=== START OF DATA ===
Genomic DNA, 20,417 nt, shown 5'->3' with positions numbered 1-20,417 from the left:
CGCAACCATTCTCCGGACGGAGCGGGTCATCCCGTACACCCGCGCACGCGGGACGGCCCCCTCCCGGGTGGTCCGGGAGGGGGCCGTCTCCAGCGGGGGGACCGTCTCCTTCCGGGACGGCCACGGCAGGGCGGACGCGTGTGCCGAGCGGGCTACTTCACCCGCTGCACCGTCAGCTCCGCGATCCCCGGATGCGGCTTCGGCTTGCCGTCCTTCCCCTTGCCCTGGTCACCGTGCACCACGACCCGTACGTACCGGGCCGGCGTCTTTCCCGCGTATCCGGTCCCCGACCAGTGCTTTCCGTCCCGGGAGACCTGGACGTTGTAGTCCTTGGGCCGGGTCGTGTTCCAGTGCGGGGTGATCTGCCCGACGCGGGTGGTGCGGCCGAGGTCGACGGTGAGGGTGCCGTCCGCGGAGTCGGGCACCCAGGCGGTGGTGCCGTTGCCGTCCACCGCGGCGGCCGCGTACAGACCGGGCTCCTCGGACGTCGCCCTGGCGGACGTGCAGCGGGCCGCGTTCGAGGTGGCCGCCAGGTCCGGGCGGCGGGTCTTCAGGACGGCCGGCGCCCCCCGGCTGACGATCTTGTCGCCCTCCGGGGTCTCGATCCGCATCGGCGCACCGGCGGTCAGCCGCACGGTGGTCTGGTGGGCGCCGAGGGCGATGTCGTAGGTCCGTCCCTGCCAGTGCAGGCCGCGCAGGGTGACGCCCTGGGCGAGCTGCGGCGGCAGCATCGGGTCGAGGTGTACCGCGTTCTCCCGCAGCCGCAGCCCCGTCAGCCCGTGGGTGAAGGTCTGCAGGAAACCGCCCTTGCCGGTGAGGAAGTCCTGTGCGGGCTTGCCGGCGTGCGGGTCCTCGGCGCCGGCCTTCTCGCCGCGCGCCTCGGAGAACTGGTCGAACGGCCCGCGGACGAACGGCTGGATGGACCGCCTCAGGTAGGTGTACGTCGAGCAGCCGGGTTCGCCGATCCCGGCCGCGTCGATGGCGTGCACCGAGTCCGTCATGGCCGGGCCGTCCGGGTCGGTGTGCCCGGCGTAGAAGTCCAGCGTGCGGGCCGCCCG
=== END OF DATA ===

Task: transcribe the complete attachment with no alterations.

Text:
Genomic DNA, 20,417 nt, shown 5'->3' with positions numbered 1-20,417 from the left:
CGCAACCATTCTCCGGACGGAGCGGGTCATCCCGTACACCCGCGCACGCGGGACGGCCCCCTCCCGGGTGGTCCGGGAGGGGGCCGTCTCCAGCGGGGGGACCGTCTCCTTCCGGGACGGCCACGGCAGGGCGGACGCGTGTGCCGAGCGGGCTACTTCACCCGCTGCACCGTCAGCTCCGCGATCCCCGGATGCGGCTTCGGCTTGCCGTCCTTCCCCTTGCCCTGGTCACCGTGCACCACGACCCGTACGTACCGGGCCGGCGTCTTTCCCGCGTATCCGGTCCCCGACCAGTGCTTTCCGTCCCGGGAGACCTGGACGTTGTAGTCCTTGGGCCGGGTCGTGTTCCAGTGCGGGGTGATCTGCCCGACGCGGGTGGTGCGGCCGAGGTCGACGGTGAGGGTGCCGTCCGCGGAGTCGGGCACCCAGGCGGTGGTGCCGTTGCCGTCCACCGCGGCGGCCGCGTACAGACCGGGCTCCTCGGACGTCGCCCTGGCGGACGTGCAGCGGGCCGCGTTCGAGGTGGCCGCCAGGTCCGGGCGGCGGGTCTTCAGGACGGCCGGCGCCCCCCGGCTGACGATCTTGTCGCCCTCCGGGGTCTCGATCCGCATCGGCGCACCGGCGGTCAGCCGCACGGTGGTCTGGTGGGCGCCGAGGGCGATGTCGTAGGTCCGTCCCTGCCAGTGCAGGCCGCGCAGGGTGACGCCCTGGGCGAGCTGCGGCGGCAGCATCGGGTCGAGGTGTACCGCGTTCTCCCGCAGCCGCAGCCCCGTCAGCCCGTGGGTGAAGGTCTGCAGGAAACCGCCCTTGCCGGTGAGGAAGTCCTGTGCGGGCTTGCCGGCGTGCGGGTCCTCGGCGCCGGCCTTCTCGCCGCGCGCCTCGGAGAACTGGTCGAACGGCCCGCGGACGAACGGCTGGATGGACCGCCTCAGGTAGGTGTACGTCGAGCAGCCGGGTTCGCCGATCCCGGCCGCGTCGATGGCGTGCACCGAGTCCGTCATGGCCGGGCCGTCCGGGTCGGTGTGCCCGGCGTAGAAGTCCAGCGTGCGGGCCGCCCG